06 June 2022

Sculpting Perfect Human Attraction

06 June 2022 - Written by PhMuseum

In this series, Ellen Smeets guides us through the effects of reaching for the ideal-body standards, exploring the relationships among images, surgical interventions and the human body.

I act as an investigator by using methods of scientific research, documentary photography, reconstructed existing images, and staging scènes. This variety of images is based on stories about specific topics such as botox, morbid obesity, implants, face surgery, and measurement of attractiveness. Building an intricate narrative, where fact and fiction coexist to reveal a complicated view of a world in which appearance is questioned.

Visual society has a major impact on the way we perceive the world and how we see ourselves. The media is jam-packed with idealized images that gradually become a benchmark of the ordinary. ‘Reconstructions as Fundamental Methods’ questions the complex relationship between the functioning of the body on the one hand and luxurious alterations to that body on the other. My interest was immediately aroused by the story of a father who after the birth of his not-good-looking baby, got suspicious about his wife and the veracity of her appearance. He then discovered that she was the result of a 75.000 euro plastic surgery procedure, and filed a lawsuit against her on the basis of fraud winning 90.000 euros in damages.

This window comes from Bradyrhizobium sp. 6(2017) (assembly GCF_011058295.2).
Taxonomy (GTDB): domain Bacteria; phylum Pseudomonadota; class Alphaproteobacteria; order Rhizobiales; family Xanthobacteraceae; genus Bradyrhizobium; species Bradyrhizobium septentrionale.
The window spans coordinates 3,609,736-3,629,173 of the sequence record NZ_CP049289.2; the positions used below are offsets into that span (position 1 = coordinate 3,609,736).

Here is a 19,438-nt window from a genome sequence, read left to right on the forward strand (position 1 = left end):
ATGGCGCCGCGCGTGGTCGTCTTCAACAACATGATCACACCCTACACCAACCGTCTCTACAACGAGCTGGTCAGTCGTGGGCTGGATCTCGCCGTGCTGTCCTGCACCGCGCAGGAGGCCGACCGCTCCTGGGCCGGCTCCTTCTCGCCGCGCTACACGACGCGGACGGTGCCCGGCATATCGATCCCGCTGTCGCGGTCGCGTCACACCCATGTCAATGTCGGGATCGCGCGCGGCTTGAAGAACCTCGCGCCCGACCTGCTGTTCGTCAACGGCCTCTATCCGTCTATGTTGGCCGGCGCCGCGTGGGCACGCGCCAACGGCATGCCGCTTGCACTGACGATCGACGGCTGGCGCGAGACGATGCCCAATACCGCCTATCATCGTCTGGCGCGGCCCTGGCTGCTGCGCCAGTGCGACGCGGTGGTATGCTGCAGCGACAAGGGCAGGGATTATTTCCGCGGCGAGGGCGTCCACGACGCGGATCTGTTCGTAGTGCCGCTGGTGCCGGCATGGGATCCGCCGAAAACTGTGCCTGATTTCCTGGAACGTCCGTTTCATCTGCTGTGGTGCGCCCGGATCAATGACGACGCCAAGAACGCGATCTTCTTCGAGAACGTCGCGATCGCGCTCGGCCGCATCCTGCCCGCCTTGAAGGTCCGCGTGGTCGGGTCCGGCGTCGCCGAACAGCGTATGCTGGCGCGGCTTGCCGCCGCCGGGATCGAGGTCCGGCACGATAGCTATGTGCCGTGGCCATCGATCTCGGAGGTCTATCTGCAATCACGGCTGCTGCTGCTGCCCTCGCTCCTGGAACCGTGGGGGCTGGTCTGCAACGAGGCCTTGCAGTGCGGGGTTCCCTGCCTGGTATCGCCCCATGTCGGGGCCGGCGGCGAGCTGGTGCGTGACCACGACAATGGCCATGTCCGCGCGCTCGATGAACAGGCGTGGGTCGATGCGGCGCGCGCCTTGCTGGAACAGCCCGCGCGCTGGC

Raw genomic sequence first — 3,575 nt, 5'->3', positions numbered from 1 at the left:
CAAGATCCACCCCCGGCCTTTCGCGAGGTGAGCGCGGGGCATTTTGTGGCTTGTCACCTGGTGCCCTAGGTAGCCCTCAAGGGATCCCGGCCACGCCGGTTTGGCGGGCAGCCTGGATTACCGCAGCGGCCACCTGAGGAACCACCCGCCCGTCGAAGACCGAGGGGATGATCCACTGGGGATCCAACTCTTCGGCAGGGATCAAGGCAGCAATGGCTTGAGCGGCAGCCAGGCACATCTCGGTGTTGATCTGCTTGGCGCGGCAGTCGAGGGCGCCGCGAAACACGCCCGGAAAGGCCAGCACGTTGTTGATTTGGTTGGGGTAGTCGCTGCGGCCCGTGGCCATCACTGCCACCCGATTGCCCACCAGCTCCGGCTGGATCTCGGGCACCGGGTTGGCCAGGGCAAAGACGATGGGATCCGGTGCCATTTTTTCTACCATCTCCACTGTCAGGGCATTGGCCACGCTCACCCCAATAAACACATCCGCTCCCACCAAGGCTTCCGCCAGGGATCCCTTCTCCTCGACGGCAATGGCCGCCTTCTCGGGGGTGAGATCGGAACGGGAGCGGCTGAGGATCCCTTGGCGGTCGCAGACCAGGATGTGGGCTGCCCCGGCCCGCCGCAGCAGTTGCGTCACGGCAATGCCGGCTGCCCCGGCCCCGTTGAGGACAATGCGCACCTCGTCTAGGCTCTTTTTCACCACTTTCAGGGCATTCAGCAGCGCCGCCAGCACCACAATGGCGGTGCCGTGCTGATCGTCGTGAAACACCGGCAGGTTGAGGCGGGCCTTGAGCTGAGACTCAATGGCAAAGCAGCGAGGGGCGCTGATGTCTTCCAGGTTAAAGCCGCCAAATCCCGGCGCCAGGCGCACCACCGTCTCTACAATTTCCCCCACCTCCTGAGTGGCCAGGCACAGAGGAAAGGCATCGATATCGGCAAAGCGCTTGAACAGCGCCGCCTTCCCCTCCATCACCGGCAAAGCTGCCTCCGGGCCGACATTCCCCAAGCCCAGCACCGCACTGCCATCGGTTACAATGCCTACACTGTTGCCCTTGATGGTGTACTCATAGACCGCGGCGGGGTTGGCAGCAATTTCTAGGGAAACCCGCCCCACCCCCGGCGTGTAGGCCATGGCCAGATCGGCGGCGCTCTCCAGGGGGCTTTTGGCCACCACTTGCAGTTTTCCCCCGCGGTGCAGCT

The perverse nature of possibilities and extensive fields of applications available in both medical and cosmetic markets are at the core of these images, looking at the gray areas between the luxurious and necessary of these physical interventions.

Words and pictures by Ellen Smeets 


Ellen Smeets (b. 1980) holds an MFA from the Royal Academy of Fine Arts Antwerp, and a postgraduate degree in fine arts from Post-St-Joost Breda. Ellen’s artistic practice revolves around the human condition within a social context. She is presently based in Antwerp, Belgium. Follow her on Instagram and PhMuseum


This feature is part of Story of the Week, a selection of relevant projects from our community handpicked by the PhMuseum curators.

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